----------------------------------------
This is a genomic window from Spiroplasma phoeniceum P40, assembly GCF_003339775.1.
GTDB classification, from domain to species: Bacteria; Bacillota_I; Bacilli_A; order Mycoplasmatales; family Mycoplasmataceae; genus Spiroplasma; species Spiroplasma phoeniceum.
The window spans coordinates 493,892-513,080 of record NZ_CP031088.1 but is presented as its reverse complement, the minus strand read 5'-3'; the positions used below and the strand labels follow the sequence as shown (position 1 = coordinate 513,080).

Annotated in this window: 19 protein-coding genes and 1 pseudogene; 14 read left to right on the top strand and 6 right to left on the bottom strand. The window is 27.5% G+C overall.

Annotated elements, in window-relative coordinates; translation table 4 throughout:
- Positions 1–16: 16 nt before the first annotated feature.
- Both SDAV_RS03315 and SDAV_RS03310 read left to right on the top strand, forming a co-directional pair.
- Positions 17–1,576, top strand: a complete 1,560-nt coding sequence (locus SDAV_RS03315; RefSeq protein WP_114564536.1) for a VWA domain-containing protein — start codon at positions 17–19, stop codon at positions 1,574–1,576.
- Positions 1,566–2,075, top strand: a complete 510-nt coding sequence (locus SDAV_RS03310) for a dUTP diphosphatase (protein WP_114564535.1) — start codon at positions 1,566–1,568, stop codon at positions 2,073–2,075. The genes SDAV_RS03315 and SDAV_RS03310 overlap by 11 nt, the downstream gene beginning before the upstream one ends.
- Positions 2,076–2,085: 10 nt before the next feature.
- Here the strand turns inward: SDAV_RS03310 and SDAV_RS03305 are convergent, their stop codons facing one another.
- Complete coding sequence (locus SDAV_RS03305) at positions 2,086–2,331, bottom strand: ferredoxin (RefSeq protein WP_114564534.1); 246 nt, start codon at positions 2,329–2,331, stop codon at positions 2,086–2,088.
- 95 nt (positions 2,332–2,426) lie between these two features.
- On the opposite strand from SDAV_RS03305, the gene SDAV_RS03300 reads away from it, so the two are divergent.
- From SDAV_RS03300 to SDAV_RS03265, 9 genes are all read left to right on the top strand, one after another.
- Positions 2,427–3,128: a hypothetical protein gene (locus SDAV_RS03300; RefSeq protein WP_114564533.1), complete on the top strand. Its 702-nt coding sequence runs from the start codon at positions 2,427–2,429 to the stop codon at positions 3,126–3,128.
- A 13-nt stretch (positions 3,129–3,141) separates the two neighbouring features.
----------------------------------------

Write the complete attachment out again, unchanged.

This is a genomic window from Spiroplasma phoeniceum P40, assembly GCF_003339775.1.
GTDB classification, from domain to species: Bacteria; Bacillota_I; Bacilli_A; order Mycoplasmatales; family Mycoplasmataceae; genus Spiroplasma; species Spiroplasma phoeniceum.
The window spans coordinates 493,892-513,080 of record NZ_CP031088.1 but is presented as its reverse complement, the minus strand read 5'-3'; the positions used below and the strand labels follow the sequence as shown (position 1 = coordinate 513,080).

Annotated in this window: 19 protein-coding genes and 1 pseudogene; 14 read left to right on the top strand and 6 right to left on the bottom strand. The window is 27.5% G+C overall.

Annotated elements, in window-relative coordinates; translation table 4 throughout:
- Positions 1–16: 16 nt before the first annotated feature.
- Both SDAV_RS03315 and SDAV_RS03310 read left to right on the top strand, forming a co-directional pair.
- Positions 17–1,576, top strand: a complete 1,560-nt coding sequence (locus SDAV_RS03315; RefSeq protein WP_114564536.1) for a VWA domain-containing protein — start codon at positions 17–19, stop codon at positions 1,574–1,576.
- Positions 1,566–2,075, top strand: a complete 510-nt coding sequence (locus SDAV_RS03310) for a dUTP diphosphatase (protein WP_114564535.1) — start codon at positions 1,566–1,568, stop codon at positions 2,073–2,075. The genes SDAV_RS03315 and SDAV_RS03310 overlap by 11 nt, the downstream gene beginning before the upstream one ends.
- Positions 2,076–2,085: 10 nt before the next feature.
- Here the strand turns inward: SDAV_RS03310 and SDAV_RS03305 are convergent, their stop codons facing one another.
- Complete coding sequence (locus SDAV_RS03305) at positions 2,086–2,331, bottom strand: ferredoxin (RefSeq protein WP_114564534.1); 246 nt, start codon at positions 2,329–2,331, stop codon at positions 2,086–2,088.
- 95 nt (positions 2,332–2,426) lie between these two features.
- On the opposite strand from SDAV_RS03305, the gene SDAV_RS03300 reads away from it, so the two are divergent.
- From SDAV_RS03300 to SDAV_RS03265, 9 genes are all read left to right on the top strand, one after another.
- Positions 2,427–3,128: a hypothetical protein gene (locus SDAV_RS03300; RefSeq protein WP_114564533.1), complete on the top strand. Its 702-nt coding sequence runs from the start codon at positions 2,427–2,429 to the stop codon at positions 3,126–3,128.
- A 13-nt stretch (positions 3,129–3,141) separates the two neighbouring features.